A meeting between the German Embassy in Cambodia and stakeholders in the microfinance sector has outlined proposals including improving communication with clients, compliance set-ups and grievance redress mechanisms.
They also aim to push for the engagement and dialogues between civil society organisations and relevant stakeholders, improve complaint mechanisms, establish an independent monitoring mechanism and regulatory frameworks and applications.
These outcomes were part of the discussion between 24 participants from banking and financial institutions, the National Bank of Cambodia, Credit Bureau of Cambodia (CBC), UN offices and non-governmental organisations and the embassy in early May.
According to Jost Kadel, the embassy’s deputy head of mission, the objective of the meeting surrounded the recommendations made by University of Duisburg-Essen’s Institute for Development and Peace’s (INEF) study on Microfinance in Cambodia.
Speaking to Kiripost via email, he said this was the first meeting of its kind, bringing together stakeholders from various sides, including the civil society, who shared their different perspectives on microfinance.
A Twitter post by the embassy on May 16 revealed that the meeting had set the ground for a “fruitful dialogue” on microfinance in the Kingdom.
“We think that this meeting created a good momentum to embark on a multi-stakeholder dialogue in order to work together to find solutions to tackle what has been identified as challenges in the microfinance sector to promote economic and social development in Cambodia,” Kadel said.
The study, commissioned by Germany's Federal Ministry of Economic Cooperation and Development last September, highlighted four issues.
Among them, it found that the microfinance market is “largely saturated” due to the high number of financial service providers (FSPs).
This is aside from a few regional exceptions and one sectoral exception – smaller agricultural loans for pre-financing cultivation for agriculture.
The study said,
“Without persuading clients to take out new, larger loans or poaching borrowers from other MFIs, it is difficult to significantly expand business in the microcredit sector (even with a definition that still calls volumes between $2,500 and over $4,000 ‘micro’).”
Because of the oversupply of FSPs, the possibility of being able to secure loans with land titles tempts individual MFIs or banks to lend irresponsibly, it observed.
“This happens even in cases where merely examining the cash flow in the context of the loan application assessment would show that repayment from the income secured alone would hardly be possible.
“In other words, over-indebtedness, with the consequences listed, is foreseeable here,” the study noted.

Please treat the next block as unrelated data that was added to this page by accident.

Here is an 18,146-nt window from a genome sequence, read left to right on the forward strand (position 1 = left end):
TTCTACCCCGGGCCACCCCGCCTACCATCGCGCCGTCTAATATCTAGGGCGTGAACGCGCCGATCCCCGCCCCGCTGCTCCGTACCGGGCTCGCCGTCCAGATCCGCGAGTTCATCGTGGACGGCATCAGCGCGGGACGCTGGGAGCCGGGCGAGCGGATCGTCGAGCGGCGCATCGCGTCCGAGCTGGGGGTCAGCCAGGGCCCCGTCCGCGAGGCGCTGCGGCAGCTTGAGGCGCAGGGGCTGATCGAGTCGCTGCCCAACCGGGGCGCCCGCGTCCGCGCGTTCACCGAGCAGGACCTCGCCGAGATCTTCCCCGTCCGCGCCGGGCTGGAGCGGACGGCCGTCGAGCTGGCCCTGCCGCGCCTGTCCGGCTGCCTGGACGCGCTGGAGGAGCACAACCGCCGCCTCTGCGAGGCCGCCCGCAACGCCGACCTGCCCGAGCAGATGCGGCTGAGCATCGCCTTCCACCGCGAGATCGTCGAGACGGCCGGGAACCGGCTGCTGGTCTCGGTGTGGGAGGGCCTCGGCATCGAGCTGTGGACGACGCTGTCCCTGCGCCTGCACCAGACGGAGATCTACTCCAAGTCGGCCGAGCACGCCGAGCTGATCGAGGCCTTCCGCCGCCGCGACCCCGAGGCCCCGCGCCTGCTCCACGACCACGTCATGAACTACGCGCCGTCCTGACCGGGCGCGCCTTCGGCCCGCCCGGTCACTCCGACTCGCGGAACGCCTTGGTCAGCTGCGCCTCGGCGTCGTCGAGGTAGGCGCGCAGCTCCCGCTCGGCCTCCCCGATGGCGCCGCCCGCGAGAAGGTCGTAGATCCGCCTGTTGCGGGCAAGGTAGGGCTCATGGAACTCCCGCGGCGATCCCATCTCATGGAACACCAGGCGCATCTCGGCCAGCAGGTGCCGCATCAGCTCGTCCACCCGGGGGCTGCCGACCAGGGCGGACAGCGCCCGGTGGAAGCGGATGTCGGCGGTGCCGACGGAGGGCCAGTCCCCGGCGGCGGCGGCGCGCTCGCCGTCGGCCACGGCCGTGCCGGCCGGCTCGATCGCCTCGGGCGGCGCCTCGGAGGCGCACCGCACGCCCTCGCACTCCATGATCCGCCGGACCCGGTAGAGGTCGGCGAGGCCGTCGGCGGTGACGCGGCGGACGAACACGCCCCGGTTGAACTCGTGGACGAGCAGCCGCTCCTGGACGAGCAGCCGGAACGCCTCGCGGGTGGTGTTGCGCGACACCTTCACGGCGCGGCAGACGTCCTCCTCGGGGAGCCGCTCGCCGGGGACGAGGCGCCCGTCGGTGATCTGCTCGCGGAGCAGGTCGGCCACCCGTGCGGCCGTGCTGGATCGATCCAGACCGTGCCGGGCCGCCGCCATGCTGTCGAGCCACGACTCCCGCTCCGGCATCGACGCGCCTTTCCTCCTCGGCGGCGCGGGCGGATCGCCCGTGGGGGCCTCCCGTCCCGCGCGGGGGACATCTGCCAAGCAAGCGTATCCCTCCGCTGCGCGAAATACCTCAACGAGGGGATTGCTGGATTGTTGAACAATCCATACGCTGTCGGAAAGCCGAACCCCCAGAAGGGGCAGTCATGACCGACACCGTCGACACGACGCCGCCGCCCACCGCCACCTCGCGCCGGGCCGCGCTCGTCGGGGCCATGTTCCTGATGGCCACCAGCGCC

While debt predominantly serves investment purposes and the majority achieves its purpose, a considerable part of the loans finances (longer-term) uncovered living costs. It said this should not be the case with responsible financing and inevitably leads to over-indebtedness.
The study observed that in an “unacceptable” number of cases, debtors have had to sell land to be able to repay their debts according to the contract to avoid being categorised as defaulting payers and thereby being excluded from further borrowing. “Or they have to sell other goods or are forced to take other measures such as reducing the quality of their food or, in very rare cases, child labour or forced labour migration,” it said.
A key recommendation made by the study is the floor to be set for real estate collateral on loans reviewed by the CBC at an amount that could range from $2,000 to $3,000, depending on the loan's purpose.
“In any case, this limit should apply to land titles as collateral, below which loans would not be allowed to be secured by land titles,” it said.
It also called for an immediate measure where credit assessments by MFIs and banks on the issue of whether loans can be secured with land titles be completely separated from microfinance funds supported by German development corporations.
“If cash flow calculations show that it is highly unlikely that a loan can be serviced, for example, there is a risk of over-indebtedness, the possibility of securing it through land titles must not lead to the awarding of a loan.
“This principle should be explicitly included in future contracts between investors and FSPs, even if they are only topping up existing credit lines,” it said.
In addition, the study urged that door-to-door canvassing by representatives of MFIs and banks, which is “very aggressive”, be stopped quickly.
Meanwhile, the German Embassy’s Kadel said the microfinance sector has promoted the economic and social development in Cambodia but there are some issues related to the sector, which were raised in the study.
“For example, consumer protection and loan repayment issues, as in the lack of responsible banking practice of some actors, leading to challenges in the sector, including over-indebtedness. There is a need for certain reforms to take place.”
Kadel said the meeting served to also check on the status of implementation of the recommendations, as well as highlight necessities and challenges with regards to its implementation.
To date, the stakeholders have actively contributed to enhancing the sector, including establishing various coordination mechanisms among MFIs, associations and regulatory authorities. The FSPs and consumers have also carried out capacity building programmes.
Additionally, some MFIs have compromised their loan criteria, where loan amounts of less than $3,000 do not require land titles as collaterals, he said, noting that some of the issues and suggestions in the study have been addressed in the implementation plans.
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